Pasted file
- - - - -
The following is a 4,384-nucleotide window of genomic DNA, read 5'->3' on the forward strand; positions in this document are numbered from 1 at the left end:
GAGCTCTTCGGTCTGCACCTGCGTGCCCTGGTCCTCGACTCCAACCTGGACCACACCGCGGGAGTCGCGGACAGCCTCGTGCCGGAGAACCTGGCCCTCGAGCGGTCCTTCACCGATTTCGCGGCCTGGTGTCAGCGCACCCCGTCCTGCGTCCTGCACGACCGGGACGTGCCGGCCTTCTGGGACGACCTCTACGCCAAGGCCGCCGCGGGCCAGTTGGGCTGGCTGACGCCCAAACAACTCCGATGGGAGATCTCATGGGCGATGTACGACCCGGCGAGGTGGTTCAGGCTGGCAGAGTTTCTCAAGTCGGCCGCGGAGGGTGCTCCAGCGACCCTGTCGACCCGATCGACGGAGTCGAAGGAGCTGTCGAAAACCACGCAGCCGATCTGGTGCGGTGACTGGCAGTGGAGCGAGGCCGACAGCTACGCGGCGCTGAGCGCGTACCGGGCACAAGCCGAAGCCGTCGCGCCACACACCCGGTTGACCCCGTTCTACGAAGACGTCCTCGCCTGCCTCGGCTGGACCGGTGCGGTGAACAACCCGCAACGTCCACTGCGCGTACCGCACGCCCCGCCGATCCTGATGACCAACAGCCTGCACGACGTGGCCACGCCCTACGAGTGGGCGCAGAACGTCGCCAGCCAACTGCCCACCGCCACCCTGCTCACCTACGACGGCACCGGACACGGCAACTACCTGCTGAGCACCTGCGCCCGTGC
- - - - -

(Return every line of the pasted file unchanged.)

The following is a 4,384-nucleotide window of genomic DNA, read 5'->3' on the forward strand; positions in this document are numbered from 1 at the left end:
GAGCTCTTCGGTCTGCACCTGCGTGCCCTGGTCCTCGACTCCAACCTGGACCACACCGCGGGAGTCGCGGACAGCCTCGTGCCGGAGAACCTGGCCCTCGAGCGGTCCTTCACCGATTTCGCGGCCTGGTGTCAGCGCACCCCGTCCTGCGTCCTGCACGACCGGGACGTGCCGGCCTTCTGGGACGACCTCTACGCCAAGGCCGCCGCGGGCCAGTTGGGCTGGCTGACGCCCAAACAACTCCGATGGGAGATCTCATGGGCGATGTACGACCCGGCGAGGTGGTTCAGGCTGGCAGAGTTTCTCAAGTCGGCCGCGGAGGGTGCTCCAGCGACCCTGTCGACCCGATCGACGGAGTCGAAGGAGCTGTCGAAAACCACGCAGCCGATCTGGTGCGGTGACTGGCAGTGGAGCGAGGCCGACAGCTACGCGGCGCTGAGCGCGTACCGGGCACAAGCCGAAGCCGTCGCGCCACACACCCGGTTGACCCCGTTCTACGAAGACGTCCTCGCCTGCCTCGGCTGGACCGGTGCGGTGAACAACCCGCAACGTCCACTGCGCGTACCGCACGCCCCGCCGATCCTGATGACCAACAGCCTGCACGACGTGGCCACGCCCTACGAGTGGGCGCAGAACGTCGCCAGCCAACTGCCCACCGCCACCCTGCTCACCTACGACGGCACCGGACACGGCAACTACCTGCTGAGCACCTGCGCCCGTGC